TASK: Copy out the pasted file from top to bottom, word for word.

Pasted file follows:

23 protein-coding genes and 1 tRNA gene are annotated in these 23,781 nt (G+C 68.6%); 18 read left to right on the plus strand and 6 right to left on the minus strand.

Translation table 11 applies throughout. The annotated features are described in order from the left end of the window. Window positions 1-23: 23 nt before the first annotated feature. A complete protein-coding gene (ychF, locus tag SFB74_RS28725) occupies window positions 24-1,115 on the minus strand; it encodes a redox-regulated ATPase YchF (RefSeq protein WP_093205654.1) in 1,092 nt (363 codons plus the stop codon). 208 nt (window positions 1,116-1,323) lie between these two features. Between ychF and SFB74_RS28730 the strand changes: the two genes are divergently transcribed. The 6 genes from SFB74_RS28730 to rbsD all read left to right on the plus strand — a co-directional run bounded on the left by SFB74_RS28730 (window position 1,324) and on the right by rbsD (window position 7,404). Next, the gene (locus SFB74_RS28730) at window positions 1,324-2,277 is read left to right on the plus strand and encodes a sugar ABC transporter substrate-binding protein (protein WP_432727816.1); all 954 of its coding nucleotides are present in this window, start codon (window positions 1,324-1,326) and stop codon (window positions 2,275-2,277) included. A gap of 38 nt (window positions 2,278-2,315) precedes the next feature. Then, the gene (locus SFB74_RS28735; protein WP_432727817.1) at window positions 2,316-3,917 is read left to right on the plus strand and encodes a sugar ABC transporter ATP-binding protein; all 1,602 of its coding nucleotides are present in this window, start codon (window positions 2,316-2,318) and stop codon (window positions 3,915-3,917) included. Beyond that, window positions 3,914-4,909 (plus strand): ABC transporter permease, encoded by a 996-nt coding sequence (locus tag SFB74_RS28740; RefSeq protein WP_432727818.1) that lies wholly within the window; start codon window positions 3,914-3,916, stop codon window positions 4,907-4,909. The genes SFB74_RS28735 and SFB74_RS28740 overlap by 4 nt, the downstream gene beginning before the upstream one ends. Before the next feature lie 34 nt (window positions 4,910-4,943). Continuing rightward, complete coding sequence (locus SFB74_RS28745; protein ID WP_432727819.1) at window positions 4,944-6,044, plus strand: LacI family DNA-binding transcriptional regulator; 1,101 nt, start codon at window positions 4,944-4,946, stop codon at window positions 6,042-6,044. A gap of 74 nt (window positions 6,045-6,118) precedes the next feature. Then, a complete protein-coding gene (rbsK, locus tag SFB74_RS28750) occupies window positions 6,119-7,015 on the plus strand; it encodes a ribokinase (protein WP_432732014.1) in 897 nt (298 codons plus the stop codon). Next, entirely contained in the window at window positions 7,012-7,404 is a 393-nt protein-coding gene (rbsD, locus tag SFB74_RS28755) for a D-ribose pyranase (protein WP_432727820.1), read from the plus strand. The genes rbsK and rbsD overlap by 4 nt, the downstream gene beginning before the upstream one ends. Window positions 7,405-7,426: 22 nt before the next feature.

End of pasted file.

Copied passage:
23 protein-coding genes and 1 tRNA gene are annotated in these 23,781 nt (G+C 68.6%); 18 read left to right on the plus strand and 6 right to left on the minus strand.

Translation table 11 applies throughout. The annotated features are described in order from the left end of the window. Window positions 1-23: 23 nt before the first annotated feature. A complete protein-coding gene (ychF, locus tag SFB74_RS28725) occupies window positions 24-1,115 on the minus strand; it encodes a redox-regulated ATPase YchF (RefSeq protein WP_093205654.1) in 1,092 nt (363 codons plus the stop codon). 208 nt (window positions 1,116-1,323) lie between these two features. Between ychF and SFB74_RS28730 the strand changes: the two genes are divergently transcribed. The 6 genes from SFB74_RS28730 to rbsD all read left to right on the plus strand — a co-directional run bounded on the left by SFB74_RS28730 (window position 1,324) and on the right by rbsD (window position 7,404). Next, the gene (locus SFB74_RS28730) at window positions 1,324-2,277 is read left to right on the plus strand and encodes a sugar ABC transporter substrate-binding protein (protein WP_432727816.1); all 954 of its coding nucleotides are present in this window, start codon (window positions 1,324-1,326) and stop codon (window positions 2,275-2,277) included. A gap of 38 nt (window positions 2,278-2,315) precedes the next feature. Then, the gene (locus SFB74_RS28735; protein WP_432727817.1) at window positions 2,316-3,917 is read left to right on the plus strand and encodes a sugar ABC transporter ATP-binding protein; all 1,602 of its coding nucleotides are present in this window, start codon (window positions 2,316-2,318) and stop codon (window positions 3,915-3,917) included. Beyond that, window positions 3,914-4,909 (plus strand): ABC transporter permease, encoded by a 996-nt coding sequence (locus tag SFB74_RS28740; RefSeq protein WP_432727818.1) that lies wholly within the window; start codon window positions 3,914-3,916, stop codon window positions 4,907-4,909. The genes SFB74_RS28735 and SFB74_RS28740 overlap by 4 nt, the downstream gene beginning before the upstream one ends. Before the next feature lie 34 nt (window positions 4,910-4,943). Continuing rightward, complete coding sequence (locus SFB74_RS28745; protein ID WP_432727819.1) at window positions 4,944-6,044, plus strand: LacI family DNA-binding transcriptional regulator; 1,101 nt, start codon at window positions 4,944-4,946, stop codon at window positions 6,042-6,044. A gap of 74 nt (window positions 6,045-6,118) precedes the next feature. Then, a complete protein-coding gene (rbsK, locus tag SFB74_RS28750) occupies window positions 6,119-7,015 on the plus strand; it encodes a ribokinase (protein WP_432732014.1) in 897 nt (298 codons plus the stop codon). Next, entirely contained in the window at window positions 7,012-7,404 is a 393-nt protein-coding gene (rbsD, locus tag SFB74_RS28755) for a D-ribose pyranase (protein WP_432727820.1), read from the plus strand. The genes rbsK and rbsD overlap by 4 nt, the downstream gene beginning before the upstream one ends. Window positions 7,405-7,426: 22 nt before the next feature.